If you're curious about the differences between groats and oats -- instant, quick-cooking and rolled -- read on.

Groats

Oatmeal is considered a whole grain, but oat groats are the most natural, least processed form of oats. Only the hull has been removed. When you buy steel-cut oats, you're buying groats that have been cut into tiny bits. These are lovely cooked into porridge. They are not suitable for making muesli or granola, however.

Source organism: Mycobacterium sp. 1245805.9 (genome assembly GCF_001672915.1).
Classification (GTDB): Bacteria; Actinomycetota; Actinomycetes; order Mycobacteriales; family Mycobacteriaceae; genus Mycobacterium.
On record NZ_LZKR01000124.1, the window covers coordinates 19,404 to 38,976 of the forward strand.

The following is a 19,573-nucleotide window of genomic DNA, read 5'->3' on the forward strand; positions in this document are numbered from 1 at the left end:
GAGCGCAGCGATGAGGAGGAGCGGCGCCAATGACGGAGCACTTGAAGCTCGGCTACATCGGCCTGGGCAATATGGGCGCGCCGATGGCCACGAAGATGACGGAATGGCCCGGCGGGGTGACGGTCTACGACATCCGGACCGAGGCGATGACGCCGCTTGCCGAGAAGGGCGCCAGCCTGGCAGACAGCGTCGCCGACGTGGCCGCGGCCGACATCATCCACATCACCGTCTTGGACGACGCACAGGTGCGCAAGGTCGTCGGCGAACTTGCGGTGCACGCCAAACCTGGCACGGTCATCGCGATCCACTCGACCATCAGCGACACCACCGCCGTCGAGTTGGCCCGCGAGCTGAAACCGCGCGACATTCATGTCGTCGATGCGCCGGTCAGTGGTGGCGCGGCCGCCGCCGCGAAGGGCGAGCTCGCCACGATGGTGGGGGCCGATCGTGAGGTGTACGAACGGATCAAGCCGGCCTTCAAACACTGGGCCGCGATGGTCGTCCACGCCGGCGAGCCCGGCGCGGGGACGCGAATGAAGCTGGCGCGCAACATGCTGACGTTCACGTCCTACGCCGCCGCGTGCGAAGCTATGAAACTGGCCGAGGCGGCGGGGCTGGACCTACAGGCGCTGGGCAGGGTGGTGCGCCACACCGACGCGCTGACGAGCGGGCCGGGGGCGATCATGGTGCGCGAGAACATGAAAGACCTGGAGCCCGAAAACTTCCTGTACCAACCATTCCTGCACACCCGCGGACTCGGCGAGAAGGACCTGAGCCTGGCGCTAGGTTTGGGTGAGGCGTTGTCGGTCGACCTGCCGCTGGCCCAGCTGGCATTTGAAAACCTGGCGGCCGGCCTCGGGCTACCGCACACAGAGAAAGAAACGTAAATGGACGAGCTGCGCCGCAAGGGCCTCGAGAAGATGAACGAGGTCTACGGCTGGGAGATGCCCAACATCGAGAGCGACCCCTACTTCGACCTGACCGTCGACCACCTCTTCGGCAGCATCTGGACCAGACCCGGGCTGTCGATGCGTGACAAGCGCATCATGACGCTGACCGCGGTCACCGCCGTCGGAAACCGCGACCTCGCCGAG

Rolled oats

The big Quaker canister holds rolled oats. They are still whole grain, but they have been steamed and rolled into flat flakes so they cook more quickly. Old-fashioned rolled oats take longer to cook than "quick oats," which have been more thoroughly flattened, but the old-fashioned variety has more texture, which is a consideration if you are substituting quick oats for old-fashioned.

Instant oats have been rolled so thinly, they're often nearly powdered. They cook very quickly and have the least texture of all. If your oatmeal has all the appeal of wallpaper paste, you're probably using instant oats. Try old-fashioned oats or groats instead.



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